The dietary and metabolic issues concerning the horse of today are not necessarily the same as those of yesteryear, as a result of our change in lifestyle, and greater reliance on mechanical means for industry and transport. Horses are now fed either an improved pasture, which contains genetically selected, digestible plant species, or they are stall fed, and given a range of concentrates and supplements that are selected by humans. In general, most horses are under worked and over fed, resulting in a range of horse health issues, put simply...are you killing your horse with kindness?
These metabolic concerns are a major economic loss to the equine industry. Some of these concerns have been linked to the high levels of sugar and starch (non structural carbohydrate, NSC) in the diet. Is it therefore possible to reduce insurance premiums, by correct feeding?
Feeding horses has become over complicated, with the large number of feeds and supplements being promoted to the horse owner, often leading to information overload, and fad feeding.
The horse evolved as a herbivore designed to graze predominately prairie pastures, and small shrubs and foliage. These prairie grasses typically produced grains with small seed heads, which contained low levels of starch. In a quest to improve animal production, these old prairie grasses have been replaced with genetically selected plant species that contain high levels of sugars and starch (NSC) both in the leaves, and in the seed heads. Most modern horse pastures are based on plant species that were developed for intensive production of beef, dairy cattle and sheep.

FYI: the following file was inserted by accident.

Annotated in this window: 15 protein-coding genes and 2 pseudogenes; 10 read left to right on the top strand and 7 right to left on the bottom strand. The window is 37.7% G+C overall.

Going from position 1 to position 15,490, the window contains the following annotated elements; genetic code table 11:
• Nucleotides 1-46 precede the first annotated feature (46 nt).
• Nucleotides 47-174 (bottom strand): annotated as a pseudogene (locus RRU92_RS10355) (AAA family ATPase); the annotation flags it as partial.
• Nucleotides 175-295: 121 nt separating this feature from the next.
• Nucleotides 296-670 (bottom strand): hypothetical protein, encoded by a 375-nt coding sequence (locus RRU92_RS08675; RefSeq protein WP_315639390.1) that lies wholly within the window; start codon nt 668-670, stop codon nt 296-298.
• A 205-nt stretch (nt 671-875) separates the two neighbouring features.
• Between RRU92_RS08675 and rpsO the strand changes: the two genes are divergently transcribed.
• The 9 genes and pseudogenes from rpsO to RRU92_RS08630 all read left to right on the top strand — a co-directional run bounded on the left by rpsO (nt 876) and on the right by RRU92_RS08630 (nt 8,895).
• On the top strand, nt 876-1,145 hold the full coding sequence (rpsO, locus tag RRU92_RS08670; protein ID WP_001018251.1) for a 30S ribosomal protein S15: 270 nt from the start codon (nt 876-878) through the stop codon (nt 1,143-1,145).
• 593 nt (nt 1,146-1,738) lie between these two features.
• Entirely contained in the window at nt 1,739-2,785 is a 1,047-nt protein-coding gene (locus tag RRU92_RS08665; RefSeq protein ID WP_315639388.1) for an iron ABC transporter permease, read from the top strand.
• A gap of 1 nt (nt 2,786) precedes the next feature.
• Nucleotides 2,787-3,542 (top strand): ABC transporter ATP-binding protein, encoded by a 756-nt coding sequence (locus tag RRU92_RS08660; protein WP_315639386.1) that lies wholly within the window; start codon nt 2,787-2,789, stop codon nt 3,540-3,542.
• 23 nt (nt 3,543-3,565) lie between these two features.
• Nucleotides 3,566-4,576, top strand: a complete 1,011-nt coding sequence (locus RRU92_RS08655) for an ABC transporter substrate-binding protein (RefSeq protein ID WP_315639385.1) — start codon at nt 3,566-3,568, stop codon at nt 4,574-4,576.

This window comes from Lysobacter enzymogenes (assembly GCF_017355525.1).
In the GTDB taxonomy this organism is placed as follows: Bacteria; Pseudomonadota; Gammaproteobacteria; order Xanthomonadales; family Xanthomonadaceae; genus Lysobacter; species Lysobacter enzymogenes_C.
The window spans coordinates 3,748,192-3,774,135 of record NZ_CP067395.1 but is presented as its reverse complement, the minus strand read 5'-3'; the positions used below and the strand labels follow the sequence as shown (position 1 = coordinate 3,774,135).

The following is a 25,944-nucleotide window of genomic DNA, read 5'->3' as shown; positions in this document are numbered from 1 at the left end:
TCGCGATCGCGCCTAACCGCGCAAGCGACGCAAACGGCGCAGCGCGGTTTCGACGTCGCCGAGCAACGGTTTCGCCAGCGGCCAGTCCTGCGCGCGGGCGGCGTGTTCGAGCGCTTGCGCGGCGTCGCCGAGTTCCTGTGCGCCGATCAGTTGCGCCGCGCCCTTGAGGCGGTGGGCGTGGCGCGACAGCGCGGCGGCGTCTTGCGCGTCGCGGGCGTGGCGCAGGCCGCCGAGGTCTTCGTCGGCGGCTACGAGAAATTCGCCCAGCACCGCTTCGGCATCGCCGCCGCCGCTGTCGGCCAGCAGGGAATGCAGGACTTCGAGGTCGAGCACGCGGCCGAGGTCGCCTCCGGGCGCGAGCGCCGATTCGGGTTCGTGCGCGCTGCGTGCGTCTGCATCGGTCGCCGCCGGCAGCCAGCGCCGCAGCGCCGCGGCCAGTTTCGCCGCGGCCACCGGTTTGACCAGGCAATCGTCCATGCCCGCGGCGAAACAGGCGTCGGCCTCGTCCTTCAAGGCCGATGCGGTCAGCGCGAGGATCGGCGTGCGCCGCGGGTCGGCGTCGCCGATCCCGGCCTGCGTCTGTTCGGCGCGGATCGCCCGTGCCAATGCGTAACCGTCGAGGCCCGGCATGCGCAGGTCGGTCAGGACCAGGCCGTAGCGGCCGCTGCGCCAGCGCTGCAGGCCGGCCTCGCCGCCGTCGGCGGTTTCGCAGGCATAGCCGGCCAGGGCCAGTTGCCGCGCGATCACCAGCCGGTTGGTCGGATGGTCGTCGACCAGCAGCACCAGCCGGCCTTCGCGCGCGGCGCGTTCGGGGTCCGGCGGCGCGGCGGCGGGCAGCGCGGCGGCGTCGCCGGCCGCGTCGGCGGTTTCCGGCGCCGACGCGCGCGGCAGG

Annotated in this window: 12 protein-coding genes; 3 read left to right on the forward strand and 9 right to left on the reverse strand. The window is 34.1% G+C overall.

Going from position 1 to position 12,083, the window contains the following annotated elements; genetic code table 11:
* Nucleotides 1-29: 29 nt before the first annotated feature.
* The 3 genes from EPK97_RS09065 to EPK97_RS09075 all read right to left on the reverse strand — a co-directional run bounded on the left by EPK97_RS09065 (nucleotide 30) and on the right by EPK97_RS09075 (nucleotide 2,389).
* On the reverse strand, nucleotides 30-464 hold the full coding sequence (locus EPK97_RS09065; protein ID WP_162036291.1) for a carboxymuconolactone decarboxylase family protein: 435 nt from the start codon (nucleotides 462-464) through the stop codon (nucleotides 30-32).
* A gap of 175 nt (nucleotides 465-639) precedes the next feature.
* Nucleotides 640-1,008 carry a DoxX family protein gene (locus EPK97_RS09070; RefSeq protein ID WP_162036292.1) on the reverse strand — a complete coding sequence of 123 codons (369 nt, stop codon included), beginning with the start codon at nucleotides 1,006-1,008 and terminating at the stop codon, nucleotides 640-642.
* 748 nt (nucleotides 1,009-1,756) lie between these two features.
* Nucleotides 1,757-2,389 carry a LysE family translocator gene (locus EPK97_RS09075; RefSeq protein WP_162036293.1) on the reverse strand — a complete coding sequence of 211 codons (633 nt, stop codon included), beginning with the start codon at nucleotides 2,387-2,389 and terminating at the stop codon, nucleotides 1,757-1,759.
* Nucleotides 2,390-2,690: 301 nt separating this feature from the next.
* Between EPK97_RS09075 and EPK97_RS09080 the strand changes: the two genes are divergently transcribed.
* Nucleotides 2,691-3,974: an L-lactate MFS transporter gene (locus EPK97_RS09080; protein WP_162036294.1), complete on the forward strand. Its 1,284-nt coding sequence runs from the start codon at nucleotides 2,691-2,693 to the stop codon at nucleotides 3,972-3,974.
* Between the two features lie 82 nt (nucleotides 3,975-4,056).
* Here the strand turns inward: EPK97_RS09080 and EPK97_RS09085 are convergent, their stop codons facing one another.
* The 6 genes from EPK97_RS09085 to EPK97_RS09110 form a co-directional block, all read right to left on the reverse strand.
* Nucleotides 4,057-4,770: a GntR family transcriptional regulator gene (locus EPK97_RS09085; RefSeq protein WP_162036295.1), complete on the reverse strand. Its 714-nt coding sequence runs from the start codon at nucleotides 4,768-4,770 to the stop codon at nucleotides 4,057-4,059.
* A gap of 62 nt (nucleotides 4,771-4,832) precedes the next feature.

Basically, horses need
The quantity of each ingredient is determined by body weight, and the physiological condition of the horse (is it growing, exercising, pregnant or lactating). The key is to keep these ingredients in balance, and not to over feed any one component.
Horse feeds vary from hay to provide fibre, through to concentrates, to provide digestible energy, protein, minerals and oil. Most concentrates contain a grain or grain byproducts, which in turn contain digestible sugars and starch, ie NSC. The level of NSC in a feed can be determined in a laboratory (eg Dairy One), and helps to rank feeds. It should be stressed that not all horses react the same to high NSC feeds, however the discerning horse owner should be aware of the potential effects of high NSC feeds, and select lower NSC feeds if you are concerned about dietary related issues.
The trend in recent years is to replace high NSC (>20%) grain based feeds with "fat/fibre" feeds.